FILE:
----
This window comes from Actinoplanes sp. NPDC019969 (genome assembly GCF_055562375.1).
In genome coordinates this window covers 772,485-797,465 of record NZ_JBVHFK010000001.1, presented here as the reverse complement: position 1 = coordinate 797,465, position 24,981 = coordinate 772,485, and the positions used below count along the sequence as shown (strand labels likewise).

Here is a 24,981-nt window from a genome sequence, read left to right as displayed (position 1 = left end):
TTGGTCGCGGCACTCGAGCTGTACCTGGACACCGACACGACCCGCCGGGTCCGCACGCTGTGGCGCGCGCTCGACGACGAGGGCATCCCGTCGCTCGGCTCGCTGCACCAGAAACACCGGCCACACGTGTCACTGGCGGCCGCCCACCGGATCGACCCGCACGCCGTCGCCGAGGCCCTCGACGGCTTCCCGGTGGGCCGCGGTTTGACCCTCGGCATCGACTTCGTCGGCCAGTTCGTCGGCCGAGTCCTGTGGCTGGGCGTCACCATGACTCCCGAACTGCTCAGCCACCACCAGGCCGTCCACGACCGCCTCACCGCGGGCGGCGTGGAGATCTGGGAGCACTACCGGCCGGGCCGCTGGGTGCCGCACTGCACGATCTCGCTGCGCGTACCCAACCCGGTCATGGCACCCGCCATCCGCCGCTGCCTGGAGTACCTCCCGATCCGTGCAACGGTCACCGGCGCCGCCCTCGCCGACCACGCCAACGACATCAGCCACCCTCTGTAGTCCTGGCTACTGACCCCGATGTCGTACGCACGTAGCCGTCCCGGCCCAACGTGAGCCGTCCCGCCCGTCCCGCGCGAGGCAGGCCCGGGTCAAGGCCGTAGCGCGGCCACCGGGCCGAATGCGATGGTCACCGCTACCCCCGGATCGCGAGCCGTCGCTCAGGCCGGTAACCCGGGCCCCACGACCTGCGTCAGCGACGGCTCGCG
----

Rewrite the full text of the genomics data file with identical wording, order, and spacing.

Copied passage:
This window comes from Actinoplanes sp. NPDC019969 (genome assembly GCF_055562375.1).
In genome coordinates this window covers 772,485-797,465 of record NZ_JBVHFK010000001.1, presented here as the reverse complement: position 1 = coordinate 797,465, position 24,981 = coordinate 772,485, and the positions used below count along the sequence as shown (strand labels likewise).

Here is a 24,981-nt window from a genome sequence, read left to right as displayed (position 1 = left end):
TTGGTCGCGGCACTCGAGCTGTACCTGGACACCGACACGACCCGCCGGGTCCGCACGCTGTGGCGCGCGCTCGACGACGAGGGCATCCCGTCGCTCGGCTCGCTGCACCAGAAACACCGGCCACACGTGTCACTGGCGGCCGCCCACCGGATCGACCCGCACGCCGTCGCCGAGGCCCTCGACGGCTTCCCGGTGGGCCGCGGTTTGACCCTCGGCATCGACTTCGTCGGCCAGTTCGTCGGCCGAGTCCTGTGGCTGGGCGTCACCATGACTCCCGAACTGCTCAGCCACCACCAGGCCGTCCACGACCGCCTCACCGCGGGCGGCGTGGAGATCTGGGAGCACTACCGGCCGGGCCGCTGGGTGCCGCACTGCACGATCTCGCTGCGCGTACCCAACCCGGTCATGGCACCCGCCATCCGCCGCTGCCTGGAGTACCTCCCGATCCGTGCAACGGTCACCGGCGCCGCCCTCGCCGACCACGCCAACGACATCAGCCACCCTCTGTAGTCCTGGCTACTGACCCCGATGTCGTACGCACGTAGCCGTCCCGGCCCAACGTGAGCCGTCCCGCCCGTCCCGCGCGAGGCAGGCCCGGGTCAAGGCCGTAGCGCGGCCACCGGGCCGAATGCGATGGTCACCGCTACCCCCGGATCGCGAGCCGTCGCTCAGGCCGGTAACCCGGGCCCCACGACCTGCGTCAGCGACGGCTCGCG